Last June, a teenager hoping to stow away on a Morocco-bound flight jumped a fence surrounding John F. Kennedy International Airport — and tried to take a selfie when he was caught.
In September, a man followed a United Nations diplomatic convoy and lingered on the airfield in an attempt to meet Pope Francis.
Two months later, another fence jumper was stopped while walking up a restricted ramp to a passenger terminal.
And in a fourth case that remains unsolved, a man confronted on JFK's tarmac menaced an airport worker in December before disappearing.
The four breaches of JFK's perimeter security fencing in 2015 are the most in any single year in more than a decade, according to data compiled by The Associated Press. The previous high was two, in 2012. Since the start of 2004, at least 12 intruders have accessed JFK's airfield, 10 of them by hopping fences.
An AP investigation published last year found there had been at least 268 perimeter breaches between the start of 2004 and early 2015 at 31 of the nation's busiest airports. Since then, the Transportation Security Administration provided information on 39 more incidents that airports did not acknowledge to AP. Add in incidents for the rest of 2015 and early 2016, and the total reaches 345 breaches.
At JFK, LaGuardia and New Jersey's Newark International Airport, the perimeter security has been breached 17 times, according to Port Authority of New York and New Jersey police reports and federal records obtained by the AP via public record requests.
In a statement, a spokesman for the bistate agency's police department said that in recent years officials have added technology that can detect breaches, hardened barriers to stop cars from breaking through and will strengthen the barbed wire on some perimeter fences.
"The perimeter fencing at Port Authority airports meets and in most cases far exceeds" federal standards, Joe Pentangelo said.
In 2006, the Port Authority awarded Raytheon a $100-million contract to install motion-detection cameras, sensors and night-vision cameras on the fence surrounding JFK and other airports. But the high-tech security has failed to detect fence-jumpers in the past, including one high-profile 2012 case in which a man climbed the 8-foot fence and crossed two runways before asking for help.
Most of the previously undisclosed cases in New York involved fence jumping, the records AP collected show.
They include a 2007 incident in which a man suspected of being intoxicated and carrying a backpack full of clothes was stopped walking under a DHL Aviation plane on his way to a cargo building at JFK. In a 2012 case, a Connecticut man scaled a pole to hop a fence near JFK's Terminal 4, where he was arrested minutes later and two gates away from the Caribbean Airlines flight he told investigators he wanted to board.
Airport perimeter breaches were thrust into the spotlight in 2014 when a teenage stowaway climbed a fence at a Northern California airport, tucked himself into a jet's wheel and endured a six-hour flight to Hawaii.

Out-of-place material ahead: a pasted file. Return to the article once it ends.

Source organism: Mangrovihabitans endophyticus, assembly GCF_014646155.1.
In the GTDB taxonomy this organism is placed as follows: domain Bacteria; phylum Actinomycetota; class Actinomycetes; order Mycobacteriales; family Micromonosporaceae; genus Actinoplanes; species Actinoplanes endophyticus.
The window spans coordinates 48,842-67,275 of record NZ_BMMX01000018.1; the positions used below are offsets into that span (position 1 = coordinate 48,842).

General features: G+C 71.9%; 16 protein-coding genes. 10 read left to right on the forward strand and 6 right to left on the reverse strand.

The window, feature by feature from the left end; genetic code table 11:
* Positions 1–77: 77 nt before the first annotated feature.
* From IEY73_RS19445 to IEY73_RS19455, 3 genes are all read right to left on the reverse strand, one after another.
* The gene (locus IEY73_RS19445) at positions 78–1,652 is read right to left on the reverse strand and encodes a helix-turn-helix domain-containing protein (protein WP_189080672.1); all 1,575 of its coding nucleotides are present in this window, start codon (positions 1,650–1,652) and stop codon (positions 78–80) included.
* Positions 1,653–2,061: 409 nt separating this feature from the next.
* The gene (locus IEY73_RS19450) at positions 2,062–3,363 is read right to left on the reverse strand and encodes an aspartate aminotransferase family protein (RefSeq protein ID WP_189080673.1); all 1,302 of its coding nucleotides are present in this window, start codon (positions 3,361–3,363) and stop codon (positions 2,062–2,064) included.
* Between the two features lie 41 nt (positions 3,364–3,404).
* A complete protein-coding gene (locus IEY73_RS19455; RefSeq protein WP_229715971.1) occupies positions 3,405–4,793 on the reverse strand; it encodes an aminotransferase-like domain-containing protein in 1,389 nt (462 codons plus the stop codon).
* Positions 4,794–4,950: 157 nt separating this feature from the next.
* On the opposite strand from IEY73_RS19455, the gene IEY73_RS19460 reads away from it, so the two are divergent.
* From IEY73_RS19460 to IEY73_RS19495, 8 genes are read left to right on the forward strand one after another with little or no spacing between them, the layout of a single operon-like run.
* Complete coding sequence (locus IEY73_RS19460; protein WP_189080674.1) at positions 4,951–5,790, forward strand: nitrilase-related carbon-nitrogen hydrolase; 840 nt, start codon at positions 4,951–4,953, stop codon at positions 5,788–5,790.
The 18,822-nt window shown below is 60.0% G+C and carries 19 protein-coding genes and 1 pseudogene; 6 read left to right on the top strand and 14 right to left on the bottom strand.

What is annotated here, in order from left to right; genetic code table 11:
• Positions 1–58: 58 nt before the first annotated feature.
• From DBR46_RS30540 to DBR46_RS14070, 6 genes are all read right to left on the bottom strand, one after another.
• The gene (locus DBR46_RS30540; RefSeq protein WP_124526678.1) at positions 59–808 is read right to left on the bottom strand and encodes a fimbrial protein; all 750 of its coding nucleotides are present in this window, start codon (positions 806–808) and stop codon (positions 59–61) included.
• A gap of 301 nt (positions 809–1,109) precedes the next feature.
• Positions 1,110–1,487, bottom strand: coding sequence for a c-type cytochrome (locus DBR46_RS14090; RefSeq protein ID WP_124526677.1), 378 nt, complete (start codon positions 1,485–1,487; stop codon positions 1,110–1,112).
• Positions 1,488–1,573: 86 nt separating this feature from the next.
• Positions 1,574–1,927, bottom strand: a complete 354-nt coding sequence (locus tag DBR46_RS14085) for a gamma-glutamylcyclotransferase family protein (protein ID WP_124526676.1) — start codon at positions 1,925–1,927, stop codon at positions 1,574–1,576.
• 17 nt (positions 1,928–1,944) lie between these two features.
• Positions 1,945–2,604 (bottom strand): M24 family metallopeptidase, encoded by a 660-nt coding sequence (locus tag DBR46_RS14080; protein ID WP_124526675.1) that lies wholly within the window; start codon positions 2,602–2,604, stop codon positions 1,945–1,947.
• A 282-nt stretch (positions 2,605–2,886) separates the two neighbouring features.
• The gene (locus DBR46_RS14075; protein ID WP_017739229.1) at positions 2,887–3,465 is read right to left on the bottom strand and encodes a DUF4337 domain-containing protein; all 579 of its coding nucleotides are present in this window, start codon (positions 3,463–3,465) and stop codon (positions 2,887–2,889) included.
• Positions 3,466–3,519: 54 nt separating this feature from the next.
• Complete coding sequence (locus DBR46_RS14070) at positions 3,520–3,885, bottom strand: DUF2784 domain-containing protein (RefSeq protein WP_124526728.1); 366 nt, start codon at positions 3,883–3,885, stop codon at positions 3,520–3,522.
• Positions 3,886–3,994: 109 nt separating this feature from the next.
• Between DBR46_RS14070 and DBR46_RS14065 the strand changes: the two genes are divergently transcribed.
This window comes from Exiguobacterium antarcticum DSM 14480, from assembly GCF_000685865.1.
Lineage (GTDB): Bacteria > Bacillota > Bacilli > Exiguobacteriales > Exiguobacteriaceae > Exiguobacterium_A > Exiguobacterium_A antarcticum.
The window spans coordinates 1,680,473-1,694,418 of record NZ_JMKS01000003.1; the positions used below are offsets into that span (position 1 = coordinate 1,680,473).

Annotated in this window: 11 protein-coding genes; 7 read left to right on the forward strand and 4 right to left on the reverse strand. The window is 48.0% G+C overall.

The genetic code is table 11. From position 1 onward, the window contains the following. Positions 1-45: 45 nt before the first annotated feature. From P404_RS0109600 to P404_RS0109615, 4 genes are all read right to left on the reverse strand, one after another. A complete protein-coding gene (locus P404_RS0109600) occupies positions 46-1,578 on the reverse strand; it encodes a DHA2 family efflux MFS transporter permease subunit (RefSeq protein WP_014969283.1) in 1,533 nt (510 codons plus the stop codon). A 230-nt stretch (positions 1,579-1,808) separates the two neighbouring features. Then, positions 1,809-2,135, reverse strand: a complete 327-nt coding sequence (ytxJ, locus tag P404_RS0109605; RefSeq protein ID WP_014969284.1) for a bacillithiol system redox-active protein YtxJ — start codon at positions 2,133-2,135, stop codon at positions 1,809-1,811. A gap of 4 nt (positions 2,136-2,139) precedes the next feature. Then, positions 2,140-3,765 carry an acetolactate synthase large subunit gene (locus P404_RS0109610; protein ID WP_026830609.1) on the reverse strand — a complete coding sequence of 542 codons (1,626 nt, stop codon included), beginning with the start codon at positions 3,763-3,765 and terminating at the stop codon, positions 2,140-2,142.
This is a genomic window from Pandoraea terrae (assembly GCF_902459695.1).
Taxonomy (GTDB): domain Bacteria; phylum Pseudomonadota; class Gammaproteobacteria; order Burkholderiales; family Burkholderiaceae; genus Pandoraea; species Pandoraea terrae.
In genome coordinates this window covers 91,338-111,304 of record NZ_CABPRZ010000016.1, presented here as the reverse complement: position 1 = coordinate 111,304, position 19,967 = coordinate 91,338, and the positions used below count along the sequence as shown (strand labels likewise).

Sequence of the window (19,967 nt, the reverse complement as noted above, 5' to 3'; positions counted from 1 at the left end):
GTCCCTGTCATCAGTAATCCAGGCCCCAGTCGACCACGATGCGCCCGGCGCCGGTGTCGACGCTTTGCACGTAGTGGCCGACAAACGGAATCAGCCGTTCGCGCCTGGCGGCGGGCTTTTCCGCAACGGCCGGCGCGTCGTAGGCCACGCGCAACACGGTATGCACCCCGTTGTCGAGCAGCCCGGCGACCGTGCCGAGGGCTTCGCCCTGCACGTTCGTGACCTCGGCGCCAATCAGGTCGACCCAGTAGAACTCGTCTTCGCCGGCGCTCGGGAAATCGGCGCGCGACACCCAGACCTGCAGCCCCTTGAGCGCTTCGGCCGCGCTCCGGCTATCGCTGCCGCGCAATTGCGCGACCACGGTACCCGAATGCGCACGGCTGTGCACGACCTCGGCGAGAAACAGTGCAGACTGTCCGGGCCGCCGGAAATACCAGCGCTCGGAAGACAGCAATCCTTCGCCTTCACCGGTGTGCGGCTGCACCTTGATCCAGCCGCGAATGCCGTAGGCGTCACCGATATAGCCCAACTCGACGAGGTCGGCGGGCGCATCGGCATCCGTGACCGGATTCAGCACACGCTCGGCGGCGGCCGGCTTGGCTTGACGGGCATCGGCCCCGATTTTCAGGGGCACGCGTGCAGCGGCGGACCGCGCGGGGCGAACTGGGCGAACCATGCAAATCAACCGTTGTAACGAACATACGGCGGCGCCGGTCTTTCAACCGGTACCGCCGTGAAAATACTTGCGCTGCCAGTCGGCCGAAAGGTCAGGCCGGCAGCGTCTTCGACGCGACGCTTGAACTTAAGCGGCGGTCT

That's similar to what Salim Lebbar said he wanted to do when he hopped a fence between Terminals 1 and 2 at JFK last June without a passport and walked toward an aircraft, according to police reports.
"I was going to try and get on the plane to Morocco," Lebbar, then 17, later told investigators, explaining he wanted to visit his parents.
Kemoy Redguard, a security guard who noticed Lebbar, said the teen looked out of place in a yellow T-shirt, black pants and gray sneakers. Redguard stopped Lebbar, mindful not to be too confrontational without knowing more about his intentions.
"He wanted to take pictures, like a selfie," he said. "I sat him down and had a conversation with him."
Lebbar was charged with criminal trespass but prosecutors agreed to drop the case in August if he stays out of trouble. His attorney hasn't returned a message seeking comment.
Last November, a 26-year-old man with bruises and scrapes on his face admitted to investigators he'd jumped a fence and walked on a ramp before he was stopped near Terminal 4, according to a police report . He was taken to a hospital for evaluation and charged with criminal trespass.
A month later, another report shows, a man dressed all in gray flashed a white piece of paper when asked to show ID in the taxiway at JFK's Terminal 8. The man said he was looking for the subway when confronted, used a profanity to tell the witness he "better not say" anything and then ran off before officers arrived, the reports says. Four months later, the case remains unsolved.
Bobby Egbert, a spokesman for the union that represents Port Authority police, said that port officials have invested too much money and faith into a multi-million dollar security system at JFK designed to detect breaches. The technology is plagued by false alarms, Egbert said.
"Perimeter security at airports is a difficult thing to monitor to begin with, especially at JFK," he said of the nearly eight-square-mile airport. "It is difficult and it is manpower intensive. That's just the way it is."